Washington — The Trump administration is planning to use $271 million allocated for disaster aid efforts and other initiatives to expand space in migrant detention centers and bolster a program that requires tens of thousands of asylum-seekers to wait in Mexico while their cases are processed in the U.S.
The Department of Homeland Security (DHS) notified Congress in late July that it intended to reprogram funds from several agencies — including the Federal Emergency Management Agency (FEMA), the Transportation Security Administration (TSA) and U.S. Coast Guard — to detention centers managed by Immigration and Customs Enforcement (ICE). It also said it was funding the construction of temporary facilities for the government to hold court hearings for its controversial.
The notification to Congress was first revealed in a letter from Democratic Congresswoman Lucille Roybal-Allard, who chairs the House Appropriations Subcommittee on Homeland Security, to Acting DHS Secretary Kevin McAleenan. The California Democrat expressed her disagreement with his agency's plans.
DHS notification to Congress, obtained by CBS News
"It is of great concern that during the course of this administration, there has been a growing disconnect between the will of Congress, as represented by ICE funding levels in enacted appropriations bills signed by the President, and the Department, immigration enforcement operations, which often lack justification," Roybal-Allard wrote in her letter, dated August 23.
Roybal-Allard said the proposed action by the sprawling department — which oversees two immigration-related agencies but also has important national security and disaster response responsibilities — would allow ICE to detain more people and carry out more removal operations. Over the past years, Congress has limited the number of detention beds through funding bills. Roybal-Allard accused DHS of attempting to circumvent those limits through its new plan to transfer funds.
DHS notified the committee that $116 million funds from different branches would go to finance the purchase of new beds for ICE, as well as operational needs. According to its notification to Congress, obtained by CBS News, DHS plans to gather this amount by taking funding from Customs and Border Protection's (CBP) operations budget, infrastructure projects and research for the Coast Guard, training and supplies for TSA employees, including Air Marshals, a cybersecurity initiative, an effort to counter weapons of mass destruction and other areas.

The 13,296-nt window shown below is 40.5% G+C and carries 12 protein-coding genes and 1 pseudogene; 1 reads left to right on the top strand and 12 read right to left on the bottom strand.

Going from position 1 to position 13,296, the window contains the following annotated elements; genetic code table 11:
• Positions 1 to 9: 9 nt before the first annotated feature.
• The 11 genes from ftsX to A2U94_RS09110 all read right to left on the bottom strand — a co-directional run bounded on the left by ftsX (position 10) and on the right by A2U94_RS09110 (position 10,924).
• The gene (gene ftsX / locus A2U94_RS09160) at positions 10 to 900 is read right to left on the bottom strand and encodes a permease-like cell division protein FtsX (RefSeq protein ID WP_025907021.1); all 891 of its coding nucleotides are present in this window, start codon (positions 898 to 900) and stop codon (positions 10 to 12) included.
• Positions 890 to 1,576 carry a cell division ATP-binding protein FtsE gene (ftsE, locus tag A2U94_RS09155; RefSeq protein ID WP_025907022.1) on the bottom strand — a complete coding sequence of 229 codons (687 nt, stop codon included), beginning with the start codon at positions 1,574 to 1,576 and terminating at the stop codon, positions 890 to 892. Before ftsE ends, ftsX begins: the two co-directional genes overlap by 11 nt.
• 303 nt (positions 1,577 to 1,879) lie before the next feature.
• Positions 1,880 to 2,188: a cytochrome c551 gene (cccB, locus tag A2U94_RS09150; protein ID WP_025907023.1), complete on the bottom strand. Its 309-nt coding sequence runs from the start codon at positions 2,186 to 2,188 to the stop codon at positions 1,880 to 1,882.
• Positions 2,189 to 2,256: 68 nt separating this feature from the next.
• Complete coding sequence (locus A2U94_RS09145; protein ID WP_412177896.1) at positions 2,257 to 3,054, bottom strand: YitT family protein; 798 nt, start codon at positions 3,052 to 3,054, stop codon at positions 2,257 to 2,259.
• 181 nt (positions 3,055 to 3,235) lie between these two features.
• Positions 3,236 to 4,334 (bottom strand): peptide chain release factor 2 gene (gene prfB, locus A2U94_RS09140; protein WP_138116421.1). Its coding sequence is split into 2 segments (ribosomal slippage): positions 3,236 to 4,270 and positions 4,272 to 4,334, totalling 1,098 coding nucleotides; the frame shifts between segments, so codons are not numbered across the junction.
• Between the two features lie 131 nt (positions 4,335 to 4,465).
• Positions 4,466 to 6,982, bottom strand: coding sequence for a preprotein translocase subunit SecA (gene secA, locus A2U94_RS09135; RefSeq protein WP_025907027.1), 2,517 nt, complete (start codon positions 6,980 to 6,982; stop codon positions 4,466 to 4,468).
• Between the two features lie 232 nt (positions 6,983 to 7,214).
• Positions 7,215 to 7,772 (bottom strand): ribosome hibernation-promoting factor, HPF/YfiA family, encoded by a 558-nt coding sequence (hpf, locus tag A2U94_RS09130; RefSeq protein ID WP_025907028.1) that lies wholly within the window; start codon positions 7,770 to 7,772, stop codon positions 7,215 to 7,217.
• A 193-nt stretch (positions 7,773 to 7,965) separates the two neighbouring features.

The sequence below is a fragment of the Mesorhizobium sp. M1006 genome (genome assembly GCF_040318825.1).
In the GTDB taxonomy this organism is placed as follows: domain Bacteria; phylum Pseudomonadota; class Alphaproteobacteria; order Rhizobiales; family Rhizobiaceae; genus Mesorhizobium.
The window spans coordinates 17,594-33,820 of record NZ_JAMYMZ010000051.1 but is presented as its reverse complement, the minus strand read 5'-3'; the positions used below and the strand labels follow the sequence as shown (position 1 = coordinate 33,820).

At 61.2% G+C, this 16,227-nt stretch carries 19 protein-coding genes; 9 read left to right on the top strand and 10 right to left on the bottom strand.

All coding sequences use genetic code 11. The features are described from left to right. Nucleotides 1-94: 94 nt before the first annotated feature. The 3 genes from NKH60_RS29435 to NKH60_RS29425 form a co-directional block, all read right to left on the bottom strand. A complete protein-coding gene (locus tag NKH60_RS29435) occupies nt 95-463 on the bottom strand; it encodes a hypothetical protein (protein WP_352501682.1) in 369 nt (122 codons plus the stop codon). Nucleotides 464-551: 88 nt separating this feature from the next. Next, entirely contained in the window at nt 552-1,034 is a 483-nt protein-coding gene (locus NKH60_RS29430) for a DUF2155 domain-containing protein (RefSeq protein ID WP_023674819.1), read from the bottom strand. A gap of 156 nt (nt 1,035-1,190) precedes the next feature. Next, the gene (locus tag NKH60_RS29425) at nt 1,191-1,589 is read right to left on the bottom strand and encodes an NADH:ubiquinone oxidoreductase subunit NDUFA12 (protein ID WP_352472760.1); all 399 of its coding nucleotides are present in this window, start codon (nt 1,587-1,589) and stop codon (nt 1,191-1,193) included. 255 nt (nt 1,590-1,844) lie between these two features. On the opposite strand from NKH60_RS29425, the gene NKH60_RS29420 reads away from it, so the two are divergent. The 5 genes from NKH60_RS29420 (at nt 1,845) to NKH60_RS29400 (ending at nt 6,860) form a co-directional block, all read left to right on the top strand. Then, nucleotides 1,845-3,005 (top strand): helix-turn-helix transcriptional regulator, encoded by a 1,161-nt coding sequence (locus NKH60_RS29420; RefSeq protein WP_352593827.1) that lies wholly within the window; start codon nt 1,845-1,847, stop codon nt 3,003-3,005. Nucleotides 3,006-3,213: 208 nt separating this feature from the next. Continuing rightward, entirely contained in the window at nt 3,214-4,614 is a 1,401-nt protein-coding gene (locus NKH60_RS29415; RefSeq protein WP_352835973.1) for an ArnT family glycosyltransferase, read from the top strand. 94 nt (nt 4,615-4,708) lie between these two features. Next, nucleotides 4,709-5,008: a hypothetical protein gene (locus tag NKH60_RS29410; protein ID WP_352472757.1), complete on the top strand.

The agency also said it would divert $155 million from FEMA's Disaster Relief Fund so the government can establish facilities along the border for asylum seekers placed in the Migrant Protection Protocols (MPP) program and returned to Mexico.
Under the "Remain in Mexico" policy, migrants are only temporarily allowed back into the U.S. for the hearing. So far, the U.S. has placed more than 37,000 people in this program, CBP confirmed to CBS News on Tuesday. Migrants returned to Mexico in California and in the El Paso sector are scheduled for court hearings in San Diego and El Paso, respectively. But there are no immigration courts close to the Texas border cities of Brownsville and Laredo, the other locations where MPP has been implemented.
Because of this, the administration is looking to build "soft-sided facilities" in these parts of Texas. But Roybal-Allard noted that the country's immigration courts are overseen by the Executive Office for Immigration Review, a branch of the Justice Department, which she said is funded through separate congressional appropriations. She said using money to support those courts would seemingly violate federal law that "prohibits the obligation of funds from one appropriation account for a purpose if Congress has appropriated funds for that purpose through another account."
In a statement to CBS News, FEMA said the transfer of funds to "support the border emergency" will leave the agency with $447 million in funding for future disaster relief efforts. "This amount will be sufficient to support operational needs and will not impact ongoing long-term recovery efforts across the country," the agency added.
FEMA said the current pool of funding for ongoing recovery efforts, including those for natural disasters in 2017, will not be affected by the transfer. In its notification to Congress, DHS said the disaster relief funds left intact at FEMA will be sufficient to sustain operations "absent significant new catastrophic events."
But Democrats expressed concern about the transfer of FEMA funds during Tropical Storm Dorian. Mississippi Representative Bennie Thompson, the Democratic chair of the House Homeland Security Committee, said DHS was "flouting the law" with its plan.and as Puerto Rico braces for
"This is reckless and the Administration is playing with fire — all in the name of locking up families and children and playing to the President's base leading up to an election year. Taking money away from TSA and from FEMA in the middle of hurricane season could have deadly consequences," Thompson wrote in a statement.
Senate Minority Leader Chuck Schumer of New York echoed Thompson's sentiments.
"The Trump administration's plan to divert money away from FEMA at the start of hurricane season to continue its efforts to separate and jail migrant families is backwards and cruel," Schumer wrote in a statement. "Taking these critical funds from disaster preparedness and recovery efforts threatens lives and weakens the government's ability to help Americans in the wake of natural disasters."
Earlier this year, the White Housethat would divert billions of dollars in disaster aid funds for Puerto Rico and several states affected by natural disasters to fund the construction of President Trump's long promised wall along the U.S.-Mexico border.